"Commercial" vs "Proprietary"
Open Source and the Organization
Dispel Myths Within Your Organization
Foster Pools of Expertise in Multiple Places
Establish contact early with relevant communities
Don't Let Publicity Events Drive Project Schedule
Have a Plan to Handle Negative Reactions
The Key Role of Middle Management
Governments and Open Source
Being Open Source From Day One is Especially Important for Government Projects
Hiring Open Source Developers
Crowdfunding and Bounties
6. Communications
You Are What You Write
Structure and Formatting
Recognizing Rudeness
Avoiding Common Pitfalls
Don't Post Without a Purpose
Productive vs Unproductive Threads
The Softer the Topic, the Longer the Debate
Avoid Holy Wars
The "Noisy Minority" Effect
Difficult People
Handling Difficult People
Case study
Handling Growth
Conspicuous Use of Archives
Treat all resources like archives
Codifying Tradition
Choose the Right Forum
Cross-Link Between Forums
Announcing Releases and Other Major Events
Announcing Security Vulnerabilities
Receive the report
Develop the fix quietly
CVE numbers
Distribute the fix publicly
7. Packaging, Releasing, and Daily Development
Release Numbering
Release Number Components
The Simple Strategy
The Even/Odd Strategy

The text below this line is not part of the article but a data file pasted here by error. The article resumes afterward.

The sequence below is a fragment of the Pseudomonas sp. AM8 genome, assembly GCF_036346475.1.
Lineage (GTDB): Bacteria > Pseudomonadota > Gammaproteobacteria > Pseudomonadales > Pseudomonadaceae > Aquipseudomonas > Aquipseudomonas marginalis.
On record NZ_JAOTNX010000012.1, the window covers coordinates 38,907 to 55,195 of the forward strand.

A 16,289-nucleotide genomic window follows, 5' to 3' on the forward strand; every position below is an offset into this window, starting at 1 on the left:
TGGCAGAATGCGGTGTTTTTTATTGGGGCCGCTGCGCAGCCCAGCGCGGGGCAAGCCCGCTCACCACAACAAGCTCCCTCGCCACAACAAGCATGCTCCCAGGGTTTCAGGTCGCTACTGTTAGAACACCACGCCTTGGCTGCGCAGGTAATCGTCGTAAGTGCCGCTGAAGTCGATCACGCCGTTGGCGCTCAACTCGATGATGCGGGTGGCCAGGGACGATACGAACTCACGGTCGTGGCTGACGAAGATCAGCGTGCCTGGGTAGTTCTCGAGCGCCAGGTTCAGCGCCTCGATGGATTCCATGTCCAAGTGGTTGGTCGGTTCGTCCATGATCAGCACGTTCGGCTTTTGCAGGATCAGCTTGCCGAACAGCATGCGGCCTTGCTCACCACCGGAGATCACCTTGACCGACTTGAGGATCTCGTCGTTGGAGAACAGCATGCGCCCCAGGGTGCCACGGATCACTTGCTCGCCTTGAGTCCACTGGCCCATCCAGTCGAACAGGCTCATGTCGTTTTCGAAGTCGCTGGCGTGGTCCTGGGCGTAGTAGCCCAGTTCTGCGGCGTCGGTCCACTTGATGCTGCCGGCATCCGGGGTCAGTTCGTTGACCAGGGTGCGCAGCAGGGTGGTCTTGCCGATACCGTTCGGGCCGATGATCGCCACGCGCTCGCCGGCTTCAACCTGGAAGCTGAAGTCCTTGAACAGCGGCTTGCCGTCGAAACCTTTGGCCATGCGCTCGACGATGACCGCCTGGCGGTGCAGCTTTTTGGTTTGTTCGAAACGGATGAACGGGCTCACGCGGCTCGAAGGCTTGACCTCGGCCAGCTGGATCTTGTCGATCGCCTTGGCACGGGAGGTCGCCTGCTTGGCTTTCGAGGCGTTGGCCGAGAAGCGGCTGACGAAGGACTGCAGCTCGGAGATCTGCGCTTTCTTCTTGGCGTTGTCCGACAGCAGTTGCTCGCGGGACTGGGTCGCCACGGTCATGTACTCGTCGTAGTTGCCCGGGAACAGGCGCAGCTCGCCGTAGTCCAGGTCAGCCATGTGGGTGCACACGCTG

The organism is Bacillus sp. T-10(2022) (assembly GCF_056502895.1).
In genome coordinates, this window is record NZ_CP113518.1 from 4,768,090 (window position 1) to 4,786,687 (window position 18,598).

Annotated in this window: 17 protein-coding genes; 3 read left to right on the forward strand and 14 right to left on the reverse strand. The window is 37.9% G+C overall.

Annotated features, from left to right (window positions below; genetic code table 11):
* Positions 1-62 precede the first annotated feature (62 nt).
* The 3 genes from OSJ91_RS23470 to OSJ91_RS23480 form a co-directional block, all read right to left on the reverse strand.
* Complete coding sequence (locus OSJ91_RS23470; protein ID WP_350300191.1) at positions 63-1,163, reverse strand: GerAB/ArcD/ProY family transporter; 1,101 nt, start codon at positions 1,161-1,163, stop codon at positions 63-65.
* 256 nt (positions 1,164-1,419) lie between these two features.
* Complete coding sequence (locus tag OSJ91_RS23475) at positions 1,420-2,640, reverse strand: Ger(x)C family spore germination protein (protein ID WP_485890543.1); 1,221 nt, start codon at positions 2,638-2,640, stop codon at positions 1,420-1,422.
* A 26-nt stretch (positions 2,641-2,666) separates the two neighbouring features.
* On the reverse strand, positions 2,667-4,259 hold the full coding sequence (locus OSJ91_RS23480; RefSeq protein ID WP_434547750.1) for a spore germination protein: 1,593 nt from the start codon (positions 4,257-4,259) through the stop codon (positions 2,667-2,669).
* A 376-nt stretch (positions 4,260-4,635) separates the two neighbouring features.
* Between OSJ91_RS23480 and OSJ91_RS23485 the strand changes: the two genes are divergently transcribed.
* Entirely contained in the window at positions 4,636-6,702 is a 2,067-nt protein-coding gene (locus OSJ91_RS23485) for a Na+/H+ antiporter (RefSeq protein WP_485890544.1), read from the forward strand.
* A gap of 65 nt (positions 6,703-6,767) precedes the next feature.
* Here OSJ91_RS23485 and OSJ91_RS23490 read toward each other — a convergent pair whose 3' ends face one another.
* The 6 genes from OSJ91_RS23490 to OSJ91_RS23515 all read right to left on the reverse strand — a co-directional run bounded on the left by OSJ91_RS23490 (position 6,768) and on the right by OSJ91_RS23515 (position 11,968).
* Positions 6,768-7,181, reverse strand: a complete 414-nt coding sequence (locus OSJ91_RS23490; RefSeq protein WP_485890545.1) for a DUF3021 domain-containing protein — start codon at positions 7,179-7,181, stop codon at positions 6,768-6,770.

Release Branches
Mechanics of Release Branches
Stabilizing a Release
Dictatorship by Release Owner
Voting on Changes
Managing collaborative release stabilization
Release manager
Name and Layout
To capitalize or not to capitalize
Compilation and Installation
Binary Packages
Testing and Releasing
Candidate Releases
Announcing Releases
Maintaining Multiple Release Lines
Security Releases
Releases and Daily Development
Planning Releases
8. Managing Participants
Community and Motivation
Distinguish clearly between inquiry and assignment
Follow up after you delegate
Notice what people are interested in
Praise and Criticism
Prevent Territoriality
The Automation Ratio
Automated testing
Treat Every User as a Potential Participant
Meeting In Person (Conferences, Hackfests, Code-a-Thons, Code Sprints, Retreats)
Share Management Tasks as Well as Technical Tasks
"Manager" Does Not Mean "Owner"
Patch Manager
Translation Manager
Documentation Manager
Issue Manager
Choosing Committers
Revoking Commit Access
Partial Commit Access
Dormant Committers
Avoid Mystery
Handling a Fork
Initiating a Fork
9. Legal Matters: Licenses, Copyrights, Trademarks and Patents
Aspects of Licenses
The GPL and License Compatibility
Choosing a License
The GNU General Public License
The "or any later version" Option: Future-Proofing the GPL.
The GNU Affero GPL: A Version of the GNU GPL for Server-Side Code
The Copyright Holder Is Special, Even In Copyleft Licenses
Is the GPL free or not free?
Contributor Agreements
Doing Nothing
Contributor License Agreements
Developer Certificates of Origin (DCO): A Simpler Style of CLA
Proprietary Relicensing
Problems with Proprietary Relicensing
Case study: Mozilla Firefox, the Debian Project, and Iceweasel
Case study: The GNOME Logo and the Fish Pedicure Shop
Further Resources
A. Canned Hosting Sites
B. Obsolete Appendix (was: Free Version Control Systems)
C. Obsolete Appendix (was: Free Bug Trackers)
D. Obsolete Appendix: (was: Why Should I Care What Color the Bikeshed Is?)
E. Obsolete Appendix (was: Example Instructions for Reporting Bugs)
F. Copyright